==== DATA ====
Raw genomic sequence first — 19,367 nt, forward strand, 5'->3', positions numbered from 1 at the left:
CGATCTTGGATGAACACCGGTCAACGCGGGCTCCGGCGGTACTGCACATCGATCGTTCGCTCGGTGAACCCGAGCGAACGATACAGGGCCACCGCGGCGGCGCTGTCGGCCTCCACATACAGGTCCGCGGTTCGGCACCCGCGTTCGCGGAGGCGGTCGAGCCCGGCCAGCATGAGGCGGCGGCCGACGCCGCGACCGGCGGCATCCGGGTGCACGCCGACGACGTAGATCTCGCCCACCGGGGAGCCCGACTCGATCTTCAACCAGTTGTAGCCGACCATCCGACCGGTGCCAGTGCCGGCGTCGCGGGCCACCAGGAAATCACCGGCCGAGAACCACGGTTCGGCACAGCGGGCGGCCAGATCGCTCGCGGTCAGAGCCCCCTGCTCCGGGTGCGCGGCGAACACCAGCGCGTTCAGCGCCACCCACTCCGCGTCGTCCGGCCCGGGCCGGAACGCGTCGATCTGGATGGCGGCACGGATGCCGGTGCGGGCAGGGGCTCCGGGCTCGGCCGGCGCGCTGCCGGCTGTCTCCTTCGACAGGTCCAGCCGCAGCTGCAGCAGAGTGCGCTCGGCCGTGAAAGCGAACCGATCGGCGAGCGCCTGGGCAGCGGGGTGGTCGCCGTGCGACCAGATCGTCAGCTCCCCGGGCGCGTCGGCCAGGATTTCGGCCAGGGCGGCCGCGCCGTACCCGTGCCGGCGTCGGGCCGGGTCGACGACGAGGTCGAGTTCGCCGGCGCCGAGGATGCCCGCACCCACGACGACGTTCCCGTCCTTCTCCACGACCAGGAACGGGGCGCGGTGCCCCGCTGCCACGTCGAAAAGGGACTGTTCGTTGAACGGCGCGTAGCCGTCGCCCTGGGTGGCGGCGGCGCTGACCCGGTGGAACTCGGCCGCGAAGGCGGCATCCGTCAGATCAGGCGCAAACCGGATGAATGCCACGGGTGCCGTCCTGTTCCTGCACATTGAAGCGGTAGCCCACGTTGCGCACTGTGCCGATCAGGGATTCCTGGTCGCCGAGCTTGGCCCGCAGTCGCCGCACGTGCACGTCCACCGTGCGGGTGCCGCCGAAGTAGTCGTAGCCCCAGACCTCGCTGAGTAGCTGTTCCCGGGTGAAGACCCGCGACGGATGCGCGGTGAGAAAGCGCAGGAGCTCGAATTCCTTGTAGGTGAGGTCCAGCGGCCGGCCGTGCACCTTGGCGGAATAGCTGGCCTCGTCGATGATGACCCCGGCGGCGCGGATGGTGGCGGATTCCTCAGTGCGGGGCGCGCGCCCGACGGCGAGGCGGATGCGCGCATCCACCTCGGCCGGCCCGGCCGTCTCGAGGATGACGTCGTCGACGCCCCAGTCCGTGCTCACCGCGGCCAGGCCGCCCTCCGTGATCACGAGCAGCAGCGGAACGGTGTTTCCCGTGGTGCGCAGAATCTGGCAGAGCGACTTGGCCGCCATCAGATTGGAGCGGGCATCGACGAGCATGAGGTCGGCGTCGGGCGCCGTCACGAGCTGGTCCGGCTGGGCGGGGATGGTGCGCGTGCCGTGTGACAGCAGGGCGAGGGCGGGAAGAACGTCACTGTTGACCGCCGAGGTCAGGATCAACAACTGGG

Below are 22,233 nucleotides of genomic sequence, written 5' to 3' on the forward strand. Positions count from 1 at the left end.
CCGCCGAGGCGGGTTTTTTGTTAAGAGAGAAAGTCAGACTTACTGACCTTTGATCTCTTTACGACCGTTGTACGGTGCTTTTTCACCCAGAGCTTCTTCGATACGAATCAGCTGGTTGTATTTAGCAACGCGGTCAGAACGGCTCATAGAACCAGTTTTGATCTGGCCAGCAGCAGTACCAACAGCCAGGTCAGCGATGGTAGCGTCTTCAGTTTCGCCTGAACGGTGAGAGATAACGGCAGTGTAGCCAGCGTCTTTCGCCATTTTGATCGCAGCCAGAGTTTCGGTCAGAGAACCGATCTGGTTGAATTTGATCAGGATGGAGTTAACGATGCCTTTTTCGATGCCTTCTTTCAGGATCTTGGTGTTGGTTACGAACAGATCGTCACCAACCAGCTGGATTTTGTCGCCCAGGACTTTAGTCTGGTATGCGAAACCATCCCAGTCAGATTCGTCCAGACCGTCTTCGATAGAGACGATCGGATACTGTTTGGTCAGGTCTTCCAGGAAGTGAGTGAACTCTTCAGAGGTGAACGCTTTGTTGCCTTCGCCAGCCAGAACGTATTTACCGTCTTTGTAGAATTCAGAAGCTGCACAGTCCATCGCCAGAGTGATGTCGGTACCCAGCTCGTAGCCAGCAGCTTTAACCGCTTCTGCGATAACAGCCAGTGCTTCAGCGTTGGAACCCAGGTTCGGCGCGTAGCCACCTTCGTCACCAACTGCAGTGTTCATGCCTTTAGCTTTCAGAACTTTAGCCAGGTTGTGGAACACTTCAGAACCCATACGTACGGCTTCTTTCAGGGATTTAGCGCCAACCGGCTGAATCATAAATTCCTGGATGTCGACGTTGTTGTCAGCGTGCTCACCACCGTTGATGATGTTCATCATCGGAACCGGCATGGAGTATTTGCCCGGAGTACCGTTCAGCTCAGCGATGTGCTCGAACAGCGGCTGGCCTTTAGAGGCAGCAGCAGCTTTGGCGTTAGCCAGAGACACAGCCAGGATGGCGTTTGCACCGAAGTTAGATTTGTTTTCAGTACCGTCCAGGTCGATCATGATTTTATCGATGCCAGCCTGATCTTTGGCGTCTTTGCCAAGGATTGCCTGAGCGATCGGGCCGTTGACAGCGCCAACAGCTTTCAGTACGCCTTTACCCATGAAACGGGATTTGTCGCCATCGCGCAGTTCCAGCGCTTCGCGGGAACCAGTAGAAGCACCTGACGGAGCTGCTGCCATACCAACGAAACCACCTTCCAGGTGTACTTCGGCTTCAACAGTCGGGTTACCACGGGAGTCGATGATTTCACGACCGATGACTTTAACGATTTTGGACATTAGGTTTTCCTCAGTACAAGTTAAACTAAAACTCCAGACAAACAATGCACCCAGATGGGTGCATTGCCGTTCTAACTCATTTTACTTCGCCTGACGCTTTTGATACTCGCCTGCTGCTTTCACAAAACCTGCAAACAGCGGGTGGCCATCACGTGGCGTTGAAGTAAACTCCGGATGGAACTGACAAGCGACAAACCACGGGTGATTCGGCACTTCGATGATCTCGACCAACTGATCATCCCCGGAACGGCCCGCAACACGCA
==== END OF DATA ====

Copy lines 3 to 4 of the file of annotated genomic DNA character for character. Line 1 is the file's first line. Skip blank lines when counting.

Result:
Below are 22,233 nucleotides of genomic sequence, written 5' to 3' on the forward strand. Positions count from 1 at the left end.
CCGCCGAGGCGGGTTTTTTGTTAAGAGAGAAAGTCAGACTTACTGACCTTTGATCTCTTTACGACCGTTGTACGGTGCTTTTTCACCCAGAGCTTCTTCGATACGAATCAGCTGGTTGTATTTAGCAACGCGGTCAGAACGGCTCATAGAACCAGTTTTGATCTGGCCAGCAGCAGTACCAACAGCCAGGTCAGCGATGGTAGCGTCTTCAGTTTCGCCTGAACGGTGAGAGATAACGGCAGTGTAGCCAGCGTCTTTCGCCATTTTGATCGCAGCCAGAGTTTCGGTCAGAGAACCGATCTGGTTGAATTTGATCAGGATGGAGTTAACGATGCCTTTTTCGATGCCTTCTTTCAGGATCTTGGTGTTGGTTACGAACAGATCGTCACCAACCAGCTGGATTTTGTCGCCCAGGACTTTAGTCTGGTATGCGAAACCATCCCAGTCAGATTCGTCCAGACCGTCTTCGATAGAGACGATCGGATACTGTTTGGTCAGGTCTTCCAGGAAGTGAGTGAACTCTTCAGAGGTGAACGCTTTGTTGCCTTCGCCAGCCAGAACGTATTTACCGTCTTTGTAGAATTCAGAAGCTGCACAGTCCATCGCCAGAGTGATGTCGGTACCCAGCTCGTAGCCAGCAGCTTTAACCGCTTCTGCGATAACAGCCAGTGCTTCAGCGTTGGAACCCAGGTTCGGCGCGTAGCCACCTTCGTCACCAACTGCAGTGTTCATGCCTTTAGCTTTCAGAACTTTAGCCAGGTTGTGGAACACTTCAGAACCCATACGTACGGCTTCTTTCAGGGATTTAGCGCCAACCGGCTGAATCATAAATTCCTGGATGTCGACGTTGTTGTCAGCGTGCTCACCACCGTTGATGATGTTCATCATCGGAACCGGCATGGAGTATTTGCCCGGAGTACCGTTCAGCTCAGCGATGTGCTCGAACAGCGGCTGGCCTTTAGAGGCAGCAGCAGCTTTGGCGTTAGCCAGAGACACAGCCAGGATGGCGTTTGCACCGAAGTTAGATTTGTTTTCAGTACCGTCCAGGTCGATCATGATTTTATCGATGCCAGCCTGATCTTTGGCGTCTTTGCCAAGGATTGCCTGAGCGATCGGGCCGTTGACAGCGCCAACAGCTTTCAGTACGCCTTTACCCATGAAACGGGATTTGTCGCCATCGCGCAGTTCCAGCGCTTCGCGGGAACCAGTAGAAGCACCTGACGGAGCTGCTGCCATACCAACGAAACCACCTTCCAGGTGTACTTCGGCTTCAACAGTCGGGTTACCACGGGAGTCGATGATTTCACGACCGATGACTTTAACGATTTTGGACATTAGGTTTTCCTCAGTACAAGTTAAACTAAAACTCCAGACAAACAATGCACCCAGATGGGTGCATTGCCGTTCTAACTCATTTTACTTCGCCTGACGCTTTTGATACTCGCCTGCTGCTTTCACAAAACCTGCAAACAGCGGGTGGCCATCACGTGGCGTTGAAGTAAACTCCGGATGGAACTGACAAGCGACAAACCACGGGTGATTCGGCACTTCGATGATCTCGACCAACTGATCATCCCCGGAACGGCCCGCAACACGCA